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SillyOldDuffer06/04/2020 10:17:11
5633 forum posts
1157 photos
Posted by Nigel Graham 2 on 06/04/2020 00:17:03:

The people who are wilfully and openly flouting what have become laws, have only themselves to blame...

There is though an aspect to it all that the authorities have not considered.

Most of us here are in model-engineering clubs of which many have costly, large-scale physical assets; ...

How does anyone entrusted with any of this property, look after it in these restricted times?

It's hard to see logically why someone local can't pop in with one other (a spouse?) or alone but overseen by a safety contact by telephone, now and again to test smoke alarms, ensure no leaks or vermin, pick up letters, collect wind-blown litter, air the building for a couple of hours.

Yet officially this appears to be an illegal ' non-essential ' act, ...

The purpose of the lock-down is to minimise contact between people. Those who isolate can't catch it or pass it on to someone else. Therefore the less movement the better.

I see three categories of thinking causing people to break the lock-down:

  1. Gormless, contrarian, or ignorant behaviours, like the baseball example. Stupid boy bravado.
  2. The 'Doesn't apply to me' mistake. Prime Minister hospitalised this morning because - somehow - government failed to apply their own social distancing rules in parliament. Possibly Catherine Calderwood fell into the same trap, somehow believing it was OK for her to ignore essential travel rules. Why did a responsible, intelligent, medical professional behave like a silly girl?
  3. Rationalising that a personal interest, like looking after a club or a birthday party, is somehow important enough to be an exception. Though sympathetic to Nigel's concerns I'd rather burn down a dozen clubs rather than risk spreading a fatal virus.

It's very difficult problem to manage. The government are trying to balance the painful measures needed to control a major health crisis against cost and the need to maintain normality. People are dying of the disease while others lose their livelihoods. Hospital, care home and other workers are courageously putting themselves on the line day after day after day. I'm not aware that any club has suffered due to reduced care-taking; surely in comparison to everything else, looking after a club isn't a priority?

Dave

Clive Steer06/04/2020 10:21:28
23 forum posts

I've seen references to Cover-19 being described as a Schrodinger virus.

One state is that one has the virus but possibly not showing any symptoms and therefore could unwittingly infect others.

The other state is that one does not have the virus and therefore have no immunity to the virus and susceptible to infection.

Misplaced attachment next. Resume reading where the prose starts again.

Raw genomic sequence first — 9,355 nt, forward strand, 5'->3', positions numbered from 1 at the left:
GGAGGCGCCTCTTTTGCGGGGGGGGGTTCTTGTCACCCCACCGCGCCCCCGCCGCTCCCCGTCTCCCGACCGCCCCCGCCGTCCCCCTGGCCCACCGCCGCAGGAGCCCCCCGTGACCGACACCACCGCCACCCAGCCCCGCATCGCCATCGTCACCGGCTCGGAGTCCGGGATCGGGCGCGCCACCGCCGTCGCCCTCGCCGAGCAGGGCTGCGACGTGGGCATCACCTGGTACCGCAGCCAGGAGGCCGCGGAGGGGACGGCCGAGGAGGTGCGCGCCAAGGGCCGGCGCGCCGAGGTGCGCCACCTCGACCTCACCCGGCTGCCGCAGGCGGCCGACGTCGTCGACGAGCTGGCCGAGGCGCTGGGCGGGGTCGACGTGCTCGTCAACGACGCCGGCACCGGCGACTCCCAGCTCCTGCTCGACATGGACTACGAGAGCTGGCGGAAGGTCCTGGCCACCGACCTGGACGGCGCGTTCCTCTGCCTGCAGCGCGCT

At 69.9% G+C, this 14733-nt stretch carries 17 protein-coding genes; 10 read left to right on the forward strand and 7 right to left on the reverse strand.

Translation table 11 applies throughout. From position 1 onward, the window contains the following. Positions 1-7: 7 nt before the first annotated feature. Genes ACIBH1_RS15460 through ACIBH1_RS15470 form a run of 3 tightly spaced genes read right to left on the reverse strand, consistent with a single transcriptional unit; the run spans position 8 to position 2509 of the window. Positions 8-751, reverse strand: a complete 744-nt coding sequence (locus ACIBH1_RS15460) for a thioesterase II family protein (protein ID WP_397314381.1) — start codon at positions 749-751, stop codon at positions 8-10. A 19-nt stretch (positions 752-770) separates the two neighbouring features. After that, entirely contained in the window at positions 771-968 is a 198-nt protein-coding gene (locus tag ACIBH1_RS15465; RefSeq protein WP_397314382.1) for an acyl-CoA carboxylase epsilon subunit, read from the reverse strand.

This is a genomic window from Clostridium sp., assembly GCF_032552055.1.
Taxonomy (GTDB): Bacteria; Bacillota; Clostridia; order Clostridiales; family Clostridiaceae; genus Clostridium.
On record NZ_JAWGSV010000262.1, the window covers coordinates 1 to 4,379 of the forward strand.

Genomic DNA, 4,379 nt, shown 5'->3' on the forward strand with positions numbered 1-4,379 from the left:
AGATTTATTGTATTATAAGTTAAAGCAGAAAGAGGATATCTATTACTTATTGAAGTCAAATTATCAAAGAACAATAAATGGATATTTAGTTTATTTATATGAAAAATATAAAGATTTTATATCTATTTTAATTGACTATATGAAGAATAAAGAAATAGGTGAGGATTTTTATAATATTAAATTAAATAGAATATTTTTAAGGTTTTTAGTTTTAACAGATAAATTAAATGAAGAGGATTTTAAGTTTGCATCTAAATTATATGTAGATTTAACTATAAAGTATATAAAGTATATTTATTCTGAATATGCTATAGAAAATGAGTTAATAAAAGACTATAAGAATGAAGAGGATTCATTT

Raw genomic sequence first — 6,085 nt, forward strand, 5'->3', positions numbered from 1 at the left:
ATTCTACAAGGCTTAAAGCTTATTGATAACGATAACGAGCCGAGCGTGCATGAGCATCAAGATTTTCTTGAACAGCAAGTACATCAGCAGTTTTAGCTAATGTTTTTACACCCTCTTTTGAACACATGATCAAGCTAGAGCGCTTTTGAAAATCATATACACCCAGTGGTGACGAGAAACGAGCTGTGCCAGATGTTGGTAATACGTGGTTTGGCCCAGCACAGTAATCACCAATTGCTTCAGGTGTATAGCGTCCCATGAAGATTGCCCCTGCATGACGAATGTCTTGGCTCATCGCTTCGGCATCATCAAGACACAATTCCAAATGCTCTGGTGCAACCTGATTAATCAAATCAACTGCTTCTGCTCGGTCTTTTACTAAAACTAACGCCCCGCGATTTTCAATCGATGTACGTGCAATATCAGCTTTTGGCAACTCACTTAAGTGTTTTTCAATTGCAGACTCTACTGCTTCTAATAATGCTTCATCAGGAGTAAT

So until tested we both have and don't have the virus.

Clive

Bazyle06/04/2020 10:34:29
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5141 forum posts
199 photos

Re maintenance. It comes back to common sense again. Agricultural workers and utilities maintenance goes on, mostly solitary so no risk unless tools are shared, a gardener friend continues because it is solitary and he doesn't even talk to the property owner directly anyway. We do need people to continue working to pay taxes rather than burden the support system where safe to do so.
So a club facility could be reasonably maintained by a single person but I don't know if picking up litter and airing it are stretching the freedom. It's not like a railtrack needs short grass or flowers. Our Men's Shed has utilities turned off except for alarm and camera with a local doing his daily dog walk going by it and the cricket club has put sheep onto the outfield to avoid having to cut the grass. Partly doing nothing at these locations is helping to show the spirit of the requirement.

Robert Atkinson 206/04/2020 10:39:25
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615 forum posts
16 photos

While walking the dog and getting my exercise yesterday I noticed what appeared to be a young man in he childrens play area. wandering over (no closer than about 15ft) I discovered a man, toddler and obviously pregnant woman on the paly equipment. I pointed out the area as closed and the signs. The Man was totally dismissive, "I'll be alright" clearly no understanding of transmission or care about anyone else. They commented on my being out and I said walking, the dog, exercising, keeping my distance and not touching anything.

I think essential checks on club facilities, if alone and subsituted or combined with that days exercise, is reasonable. Needs to be only ONE member doing it though. If every member checked or there was a rota that is a classic cross contaminaion case.

Robert G8RPI.

pgk pgk06/04/2020 11:27:02
1729 forum posts
287 photos

Window cleaner just rocked up! Wife sent him packing - hardly essential and it's raining at the mo' too.
However one can understand a small self-employed bloke getting into deep do-do's in these times.

pgk

Martin Kyte06/04/2020 11:58:04
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1807 forum posts
33 photos
Posted by Steviegtr on 06/04/2020 00:03:23:

Does anyone know if you buy a frozen item & the packaging is contaminated. When you bring it home & put it in the freezer, does that freeze the virus. Just for it to come back at room temperature. ?????

Steve.

For the last 30 years I have worked in a biological research lab as an electronics designer in support of the science. In consequence I have become familiar with much of the science and many of the safety proceedures around the Lab, that coupled with a personal interest in what we do has given me a reasonable understanding of the issues.

So speaking as an educated amateur rather than a professional biosafety officer, I would reply that:-

The virus capsid (coat) is a number of proteins that together form a closed structure enclosing the genetic material. Protein structures become less stable at increasing temperatures and eventually denature when heated. This is what happens when you fry an egg. When albumen turns white it is denaturing and loosing it's shape. Proteins rely on their shape to be biologically active and loss of tertiary structure prevents them from doing so. Simply put with heat they fall apart to become a disordered string of amino acids. Viruses are routinely frozen in the Lab in order to preserve them for future study. When in a liquid pH is a factor and extremes of pH again the protein structure is lost and with it biological activity. That's why for example bleach works.